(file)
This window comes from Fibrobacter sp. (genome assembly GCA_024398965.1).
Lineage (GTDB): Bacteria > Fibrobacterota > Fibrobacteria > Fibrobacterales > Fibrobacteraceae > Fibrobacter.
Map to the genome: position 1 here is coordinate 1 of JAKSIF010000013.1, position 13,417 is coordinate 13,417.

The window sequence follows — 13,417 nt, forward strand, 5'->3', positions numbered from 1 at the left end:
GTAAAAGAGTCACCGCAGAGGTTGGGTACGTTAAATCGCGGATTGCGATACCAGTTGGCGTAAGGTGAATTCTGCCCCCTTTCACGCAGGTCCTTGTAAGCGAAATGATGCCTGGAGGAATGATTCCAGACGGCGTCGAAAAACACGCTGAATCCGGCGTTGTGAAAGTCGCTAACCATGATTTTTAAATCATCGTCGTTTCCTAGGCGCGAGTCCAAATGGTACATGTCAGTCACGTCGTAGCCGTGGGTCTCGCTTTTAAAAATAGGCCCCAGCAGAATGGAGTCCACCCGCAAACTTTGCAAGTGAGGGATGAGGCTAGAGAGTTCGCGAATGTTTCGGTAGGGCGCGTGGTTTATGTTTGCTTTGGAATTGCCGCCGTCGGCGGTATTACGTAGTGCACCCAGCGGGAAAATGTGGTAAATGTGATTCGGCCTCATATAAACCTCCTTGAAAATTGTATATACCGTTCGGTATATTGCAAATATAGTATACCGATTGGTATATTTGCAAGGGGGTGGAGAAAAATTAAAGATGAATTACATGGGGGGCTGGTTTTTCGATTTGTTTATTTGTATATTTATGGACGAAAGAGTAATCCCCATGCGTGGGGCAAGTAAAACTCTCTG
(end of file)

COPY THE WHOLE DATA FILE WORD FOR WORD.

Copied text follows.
This window comes from Fibrobacter sp. (genome assembly GCA_024398965.1).
Lineage (GTDB): Bacteria > Fibrobacterota > Fibrobacteria > Fibrobacterales > Fibrobacteraceae > Fibrobacter.
Map to the genome: position 1 here is coordinate 1 of JAKSIF010000013.1, position 13,417 is coordinate 13,417.

The window sequence follows — 13,417 nt, forward strand, 5'->3', positions numbered from 1 at the left end:
GTAAAAGAGTCACCGCAGAGGTTGGGTACGTTAAATCGCGGATTGCGATACCAGTTGGCGTAAGGTGAATTCTGCCCCCTTTCACGCAGGTCCTTGTAAGCGAAATGATGCCTGGAGGAATGATTCCAGACGGCGTCGAAAAACACGCTGAATCCGGCGTTGTGAAAGTCGCTAACCATGATTTTTAAATCATCGTCGTTTCCTAGGCGCGAGTCCAAATGGTACATGTCAGTCACGTCGTAGCCGTGGGTCTCGCTTTTAAAAATAGGCCCCAGCAGAATGGAGTCCACCCGCAAACTTTGCAAGTGAGGGATGAGGCTAGAGAGTTCGCGAATGTTTCGGTAGGGCGCGTGGTTTATGTTTGCTTTGGAATTGCCGCCGTCGGCGGTATTACGTAGTGCACCCAGCGGGAAAATGTGGTAAATGTGATTCGGCCTCATATAAACCTCCTTGAAAATTGTATATACCGTTCGGTATATTGCAAATATAGTATACCGATTGGTATATTTGCAAGGGGGTGGAGAAAAATTAAAGATGAATTACATGGGGGGCTGGTTTTTCGATTTGTTTATTTGTATATTTATGGACGAAAGAGTAATCCCCATGCGTGGGGCAAGTAAAACTCTCTG